Industriens filed an amended complaint in February 2021 on behalf of a putative class of investors alleging that Becton and former executive Forlenza, as well as current executives Polen and Reidy, violated Section 10(b) of the Securities Exchange Act by making false and misleading statements about Alaris and the issues the product faced. As alleged, Defendants downplayed and outright misrepresented the severe safety and regulatory problems Becton knew troubled the Alaris product line, and assured investors that Becton was on track to meet its earnings guidance for 2020, anchored by Alaris revenues, through a series of false or misleading statements. Meanwhile, Forlenza and Polen enriched themselves by together selling over $58 million worth of their personally-held shares of Becton stock between November 2019 and February 2020. The February 2020 revelation of the truth about the Alaris issues led directly to the sharp decline in Becton’s stock price noted above, causing significant losses and injury to the Company’s investors.

    On September 15, 2021, the Court granted Defendants’ motion to dismiss, but granted Plaintiff leave to amend the amended complaint.  On October 29 2021, Plaintiff filed a second amended complaint.

  • CASE CAPTION    In re The Boeing Company Aircraft Securities Litigation
    COURT United States District Court for the Northern District of Illinois
    CASE NUMBER 1:19-cv-02394
    JUDGE Honorable John J. Tharp Jr.
    PLAINTIFF

    Public Employees’ Retirement System of Mississippi, City of Warwick Retirement System, William C. Houser, Bret E. Taggart, & Robert W. Kegley Sr.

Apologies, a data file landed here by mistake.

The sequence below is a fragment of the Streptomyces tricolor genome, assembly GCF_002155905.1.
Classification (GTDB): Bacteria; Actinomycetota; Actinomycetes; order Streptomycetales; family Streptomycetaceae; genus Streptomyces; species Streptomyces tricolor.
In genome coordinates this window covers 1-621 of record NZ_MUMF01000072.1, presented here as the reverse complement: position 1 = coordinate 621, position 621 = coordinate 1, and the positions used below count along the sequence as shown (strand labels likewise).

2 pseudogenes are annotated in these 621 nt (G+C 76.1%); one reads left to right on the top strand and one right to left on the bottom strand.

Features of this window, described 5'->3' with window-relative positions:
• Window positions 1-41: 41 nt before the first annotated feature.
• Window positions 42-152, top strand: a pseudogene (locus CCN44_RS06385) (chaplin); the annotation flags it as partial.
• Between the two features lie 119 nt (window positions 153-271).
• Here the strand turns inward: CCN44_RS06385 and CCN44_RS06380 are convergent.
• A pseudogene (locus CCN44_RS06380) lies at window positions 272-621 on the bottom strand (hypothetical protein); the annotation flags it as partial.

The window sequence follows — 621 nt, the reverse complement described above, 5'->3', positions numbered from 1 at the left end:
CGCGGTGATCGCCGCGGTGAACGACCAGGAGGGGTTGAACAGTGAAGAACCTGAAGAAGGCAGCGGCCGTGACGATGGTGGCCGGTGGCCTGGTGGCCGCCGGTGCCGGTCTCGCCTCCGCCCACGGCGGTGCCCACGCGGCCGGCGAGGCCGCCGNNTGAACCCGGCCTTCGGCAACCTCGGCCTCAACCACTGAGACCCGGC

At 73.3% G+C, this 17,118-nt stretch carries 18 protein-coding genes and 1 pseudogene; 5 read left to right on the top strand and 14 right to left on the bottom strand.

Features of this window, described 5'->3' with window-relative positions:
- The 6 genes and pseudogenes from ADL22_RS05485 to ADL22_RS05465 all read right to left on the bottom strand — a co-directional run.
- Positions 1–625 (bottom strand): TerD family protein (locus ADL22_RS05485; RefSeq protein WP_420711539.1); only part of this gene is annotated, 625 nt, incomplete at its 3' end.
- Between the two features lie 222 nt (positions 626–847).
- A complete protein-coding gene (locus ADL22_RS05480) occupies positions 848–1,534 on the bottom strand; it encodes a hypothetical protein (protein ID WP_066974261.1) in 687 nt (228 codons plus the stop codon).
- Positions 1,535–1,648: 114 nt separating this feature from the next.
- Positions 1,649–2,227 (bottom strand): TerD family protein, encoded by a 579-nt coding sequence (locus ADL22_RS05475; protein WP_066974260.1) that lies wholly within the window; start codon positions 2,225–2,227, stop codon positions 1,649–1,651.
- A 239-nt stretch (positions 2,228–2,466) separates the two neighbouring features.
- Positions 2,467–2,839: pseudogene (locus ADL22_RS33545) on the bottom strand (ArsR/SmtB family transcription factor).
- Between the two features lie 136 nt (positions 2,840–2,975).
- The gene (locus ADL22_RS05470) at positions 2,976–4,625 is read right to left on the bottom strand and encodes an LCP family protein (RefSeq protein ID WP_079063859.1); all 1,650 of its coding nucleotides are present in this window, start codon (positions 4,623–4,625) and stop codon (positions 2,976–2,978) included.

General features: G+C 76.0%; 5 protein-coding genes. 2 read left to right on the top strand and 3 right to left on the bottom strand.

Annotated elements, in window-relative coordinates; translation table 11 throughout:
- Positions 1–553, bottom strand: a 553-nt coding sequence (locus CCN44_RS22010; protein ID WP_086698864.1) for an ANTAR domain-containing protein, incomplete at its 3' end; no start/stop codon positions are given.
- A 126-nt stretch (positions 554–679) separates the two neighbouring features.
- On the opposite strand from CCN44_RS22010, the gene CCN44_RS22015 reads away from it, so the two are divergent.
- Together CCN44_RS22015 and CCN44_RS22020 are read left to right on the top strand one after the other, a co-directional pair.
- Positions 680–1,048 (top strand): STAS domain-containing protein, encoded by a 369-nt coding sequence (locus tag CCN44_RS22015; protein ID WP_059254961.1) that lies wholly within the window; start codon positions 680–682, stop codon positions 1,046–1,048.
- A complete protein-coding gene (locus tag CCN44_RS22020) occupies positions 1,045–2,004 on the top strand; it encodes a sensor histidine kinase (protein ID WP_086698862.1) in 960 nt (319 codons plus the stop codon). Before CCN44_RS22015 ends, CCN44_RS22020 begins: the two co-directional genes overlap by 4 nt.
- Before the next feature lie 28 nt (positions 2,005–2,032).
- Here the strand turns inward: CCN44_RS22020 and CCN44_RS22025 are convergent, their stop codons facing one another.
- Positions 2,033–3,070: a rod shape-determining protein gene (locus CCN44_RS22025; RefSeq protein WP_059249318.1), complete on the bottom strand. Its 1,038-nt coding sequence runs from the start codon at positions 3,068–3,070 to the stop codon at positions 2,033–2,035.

DEFENDANTS The Boeing Company, Dennis A. Muilenburg, and Gregory D. Smith
    CLASS PERIOD November 7, 2018 through December 16, 2019, inclusive

    This securities fraud class action arises out of Boeing’s alleged misstatements and concealment of the significant safety issues with its 737 MAX airliner, which caused two horrific plane crashes. In 2011, under pressure after its main competitor developed a fuel-efficient jet, Boeing announced its own fuel-efficient jet, the 737 MAX. In its rush to get the MAX to market, Boeing deliberately concealed safety risks with its updated airliner from regulators. On October 29, 2018, the 737 MAX being flown by Lion Air malfunctioned and crashed, killing 189 people. While Boeing repeatedly assured the public that the 737 MAX was safe to fly, internally, the Company was quietly overhauling the airliner’s systems in an attempt to reduce the risk of another fatal malfunction. Despite Boeing’s reassurances to the public, on March 10, 2019 another 737 MAX, this time operated by Ethiopian Airlines, experienced malfunctions before crashing and killing 157 people.